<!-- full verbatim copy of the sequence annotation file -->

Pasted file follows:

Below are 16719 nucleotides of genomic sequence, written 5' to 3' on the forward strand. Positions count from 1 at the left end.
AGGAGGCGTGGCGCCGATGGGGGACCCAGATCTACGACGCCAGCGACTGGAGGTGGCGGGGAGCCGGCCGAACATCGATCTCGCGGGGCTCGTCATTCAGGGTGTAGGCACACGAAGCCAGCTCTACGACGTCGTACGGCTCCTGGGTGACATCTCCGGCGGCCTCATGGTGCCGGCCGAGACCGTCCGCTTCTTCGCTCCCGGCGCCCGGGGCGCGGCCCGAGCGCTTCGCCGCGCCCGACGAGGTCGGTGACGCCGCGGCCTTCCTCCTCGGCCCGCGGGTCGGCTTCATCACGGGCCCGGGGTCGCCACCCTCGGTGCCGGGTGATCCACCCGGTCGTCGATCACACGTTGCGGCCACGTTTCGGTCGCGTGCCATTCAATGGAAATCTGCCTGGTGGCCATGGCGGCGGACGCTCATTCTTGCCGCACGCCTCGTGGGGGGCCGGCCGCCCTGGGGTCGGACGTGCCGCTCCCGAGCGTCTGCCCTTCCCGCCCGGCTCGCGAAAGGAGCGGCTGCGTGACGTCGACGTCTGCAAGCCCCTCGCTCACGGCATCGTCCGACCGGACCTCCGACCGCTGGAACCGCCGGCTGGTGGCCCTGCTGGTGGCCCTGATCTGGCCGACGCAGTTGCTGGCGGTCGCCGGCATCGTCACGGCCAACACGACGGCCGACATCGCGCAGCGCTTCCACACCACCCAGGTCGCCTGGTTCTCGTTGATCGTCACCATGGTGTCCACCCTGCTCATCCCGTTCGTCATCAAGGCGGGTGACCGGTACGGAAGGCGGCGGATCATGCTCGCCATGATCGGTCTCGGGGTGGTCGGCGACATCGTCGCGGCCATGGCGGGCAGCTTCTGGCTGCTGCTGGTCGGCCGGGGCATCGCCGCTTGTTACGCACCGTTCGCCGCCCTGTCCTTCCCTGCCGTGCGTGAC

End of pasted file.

Below are 16719 nucleotides of genomic sequence, written 5' to 3' on the forward strand. Positions count from 1 at the left end.
AGGAGGCGTGGCGCCGATGGGGGACCCAGATCTACGACGCCAGCGACTGGAGGTGGCGGGGAGCCGGCCGAACATCGATCTCGCGGGGCTCGTCATTCAGGGTGTAGGCACACGAAGCCAGCTCTACGACGTCGTACGGCTCCTGGGTGACATCTCCGGCGGCCTCATGGTGCCGGCCGAGACCGTCCGCTTCTTCGCTCCCGGCGCCCGGGGCGCGGCCCGAGCGCTTCGCCGCGCCCGACGAGGTCGGTGACGCCGCGGCCTTCCTCCTCGGCCCGCGGGTCGGCTTCATCACGGGCCCGGGGTCGCCACCCTCGGTGCCGGGTGATCCACCCGGTCGTCGATCACACGTTGCGGCCACGTTTCGGTCGCGTGCCATTCAATGGAAATCTGCCTGGTGGCCATGGCGGCGGACGCTCATTCTTGCCGCACGCCTCGTGGGGGGCCGGCCGCCCTGGGGTCGGACGTGCCGCTCCCGAGCGTCTGCCCTTCCCGCCCGGCTCGCGAAAGGAGCGGCTGCGTGACGTCGACGTCTGCAAGCCCCTCGCTCACGGCATCGTCCGACCGGACCTCCGACCGCTGGAACCGCCGGCTGGTGGCCCTGCTGGTGGCCCTGATCTGGCCGACGCAGTTGCTGGCGGTCGCCGGCATCGTCACGGCCAACACGACGGCCGACATCGCGCAGCGCTTCCACACCACCCAGGTCGCCTGGTTCTCGTTGATCGTCACCATGGTGTCCACCCTGCTCATCCCGTTCGTCATCAAGGCGGGTGACCGGTACGGAAGGCGGCGGATCATGCTCGCCATGATCGGTCTCGGGGTGGTCGGCGACATCGTCGCGGCCATGGCGGGCAGCTTCTGGCTGCTGCTGGTCGGCCGGGGCATCGCCGCTTGTTACGCACCGTTCGCCGCCCTGTCCTTCCCTGCCGTGCGTGAC